Even for those who were not serfs, manual labor in the preindustrial period was often physically demanding. The notion of a golden age of satisfying work existing before industrialization is a myth. In the sixteenth and seventeenth centuries work was simply toil, whether the task was paid or unpaid. Work ethics for the laborer or skilled worker did not glorify the virtue of such toil. It was simply a means of survival. The agricultural worker plowed the land as part of the household duties in securing a livelihood, or he or she performed the same task as paid labor. In either case the toil was hard and the conditions poor. Many peasants in the seventeenth century enjoyed only a basic subsistence standard of living. Because their holdings were small, they supplemented their incomes by working as wage labor on big farms or by taking up side occupations, such as weaving. Large Dutch farms employed young servants who worked for board and lodging and who became a part of the family, as many as three generations working and living on the same farm. When sons married, they remained on the family farm.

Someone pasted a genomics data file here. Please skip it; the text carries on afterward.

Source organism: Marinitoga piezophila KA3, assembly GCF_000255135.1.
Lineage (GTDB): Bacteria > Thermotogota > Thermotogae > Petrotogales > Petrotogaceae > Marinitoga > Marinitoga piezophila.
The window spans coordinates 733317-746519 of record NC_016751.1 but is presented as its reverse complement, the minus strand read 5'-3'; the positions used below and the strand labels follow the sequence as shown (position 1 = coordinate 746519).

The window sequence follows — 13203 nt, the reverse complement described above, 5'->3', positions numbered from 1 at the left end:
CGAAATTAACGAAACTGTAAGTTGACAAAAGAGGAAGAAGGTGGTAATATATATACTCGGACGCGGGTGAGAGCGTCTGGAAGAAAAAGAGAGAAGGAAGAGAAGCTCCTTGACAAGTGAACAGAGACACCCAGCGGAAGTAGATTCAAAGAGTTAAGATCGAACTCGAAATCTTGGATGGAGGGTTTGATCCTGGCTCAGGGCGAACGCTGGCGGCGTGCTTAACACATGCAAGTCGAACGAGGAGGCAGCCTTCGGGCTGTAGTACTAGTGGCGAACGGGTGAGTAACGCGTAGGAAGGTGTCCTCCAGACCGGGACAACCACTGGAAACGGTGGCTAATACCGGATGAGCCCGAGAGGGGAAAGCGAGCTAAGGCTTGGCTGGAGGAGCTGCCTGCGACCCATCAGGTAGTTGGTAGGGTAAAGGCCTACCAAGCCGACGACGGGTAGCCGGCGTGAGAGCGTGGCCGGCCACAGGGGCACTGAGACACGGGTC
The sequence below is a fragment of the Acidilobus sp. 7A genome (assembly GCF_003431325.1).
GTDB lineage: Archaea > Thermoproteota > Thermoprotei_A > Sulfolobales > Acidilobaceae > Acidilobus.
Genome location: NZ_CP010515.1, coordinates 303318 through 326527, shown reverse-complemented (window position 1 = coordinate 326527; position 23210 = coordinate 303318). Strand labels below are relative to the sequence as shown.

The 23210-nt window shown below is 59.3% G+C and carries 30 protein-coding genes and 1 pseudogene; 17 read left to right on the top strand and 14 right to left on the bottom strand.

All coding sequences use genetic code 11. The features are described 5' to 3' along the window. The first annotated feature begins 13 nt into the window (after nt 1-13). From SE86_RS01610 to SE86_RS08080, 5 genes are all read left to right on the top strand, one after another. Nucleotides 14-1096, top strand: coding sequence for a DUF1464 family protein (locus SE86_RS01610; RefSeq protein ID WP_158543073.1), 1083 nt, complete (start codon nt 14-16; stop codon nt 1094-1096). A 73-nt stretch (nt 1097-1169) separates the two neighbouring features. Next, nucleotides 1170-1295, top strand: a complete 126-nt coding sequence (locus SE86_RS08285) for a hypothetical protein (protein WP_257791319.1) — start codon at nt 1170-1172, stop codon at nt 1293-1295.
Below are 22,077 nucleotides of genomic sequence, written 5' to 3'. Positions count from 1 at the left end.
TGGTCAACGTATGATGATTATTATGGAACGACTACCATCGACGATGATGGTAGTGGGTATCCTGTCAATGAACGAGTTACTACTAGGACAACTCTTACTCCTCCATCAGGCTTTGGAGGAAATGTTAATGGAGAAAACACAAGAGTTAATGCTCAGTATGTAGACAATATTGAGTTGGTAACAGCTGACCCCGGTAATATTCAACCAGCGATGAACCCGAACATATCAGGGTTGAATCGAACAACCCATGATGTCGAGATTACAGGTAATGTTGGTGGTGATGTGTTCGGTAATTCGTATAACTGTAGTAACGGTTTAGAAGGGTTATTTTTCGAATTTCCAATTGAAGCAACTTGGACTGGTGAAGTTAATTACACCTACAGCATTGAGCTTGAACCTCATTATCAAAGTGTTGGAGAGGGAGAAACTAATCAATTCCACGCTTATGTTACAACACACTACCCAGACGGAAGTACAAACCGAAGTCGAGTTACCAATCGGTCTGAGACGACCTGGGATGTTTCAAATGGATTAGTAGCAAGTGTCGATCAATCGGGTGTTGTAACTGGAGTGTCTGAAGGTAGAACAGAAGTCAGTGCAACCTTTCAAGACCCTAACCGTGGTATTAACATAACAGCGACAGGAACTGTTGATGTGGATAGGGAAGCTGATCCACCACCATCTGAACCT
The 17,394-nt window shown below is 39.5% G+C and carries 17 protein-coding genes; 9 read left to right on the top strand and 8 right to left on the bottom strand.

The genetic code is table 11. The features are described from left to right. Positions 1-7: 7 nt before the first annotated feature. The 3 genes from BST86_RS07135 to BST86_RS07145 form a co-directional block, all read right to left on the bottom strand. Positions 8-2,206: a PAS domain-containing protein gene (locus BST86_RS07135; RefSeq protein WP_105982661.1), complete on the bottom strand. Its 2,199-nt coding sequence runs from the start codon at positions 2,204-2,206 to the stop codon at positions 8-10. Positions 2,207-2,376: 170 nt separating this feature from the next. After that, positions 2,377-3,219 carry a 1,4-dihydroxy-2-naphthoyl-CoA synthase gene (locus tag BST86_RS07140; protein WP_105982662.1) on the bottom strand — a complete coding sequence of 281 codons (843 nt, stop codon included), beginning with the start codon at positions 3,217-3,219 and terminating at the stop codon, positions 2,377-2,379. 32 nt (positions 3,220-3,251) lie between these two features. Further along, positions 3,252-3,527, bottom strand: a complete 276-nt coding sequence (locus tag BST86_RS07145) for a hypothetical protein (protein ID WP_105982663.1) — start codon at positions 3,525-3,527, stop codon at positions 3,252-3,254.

Not all rural areas were dominated by serfdom. By the early sixteenth century parts of Europe were moving away from traditional feudal structures toward commercialization of agriculture. The status of agricultural workers became more fragmented. In England the traditional yeoman class divided into capitalist farmers on the one hand and wage-earning laborers on the other hand. Agrarian capitalism led to the growth of wage labor, and bonded labor slowly disappeared. The process was quicker in some areas, such as England, where like in the Netherlands, a large section of the working population was employed as farm servants, living and working on big estates. In England they were usually young men and women employed for one-year contracts who became a part of the working family. As such they were expected to perform any of the tasks on the estate, whether in the field or in the house. Day laborers were different. Often married, they were usually older than farm servants. They lived independently of the employer and were employed only when work was available. Theirs was an uncertain position, dependent on the seasons, the weather, and their own health.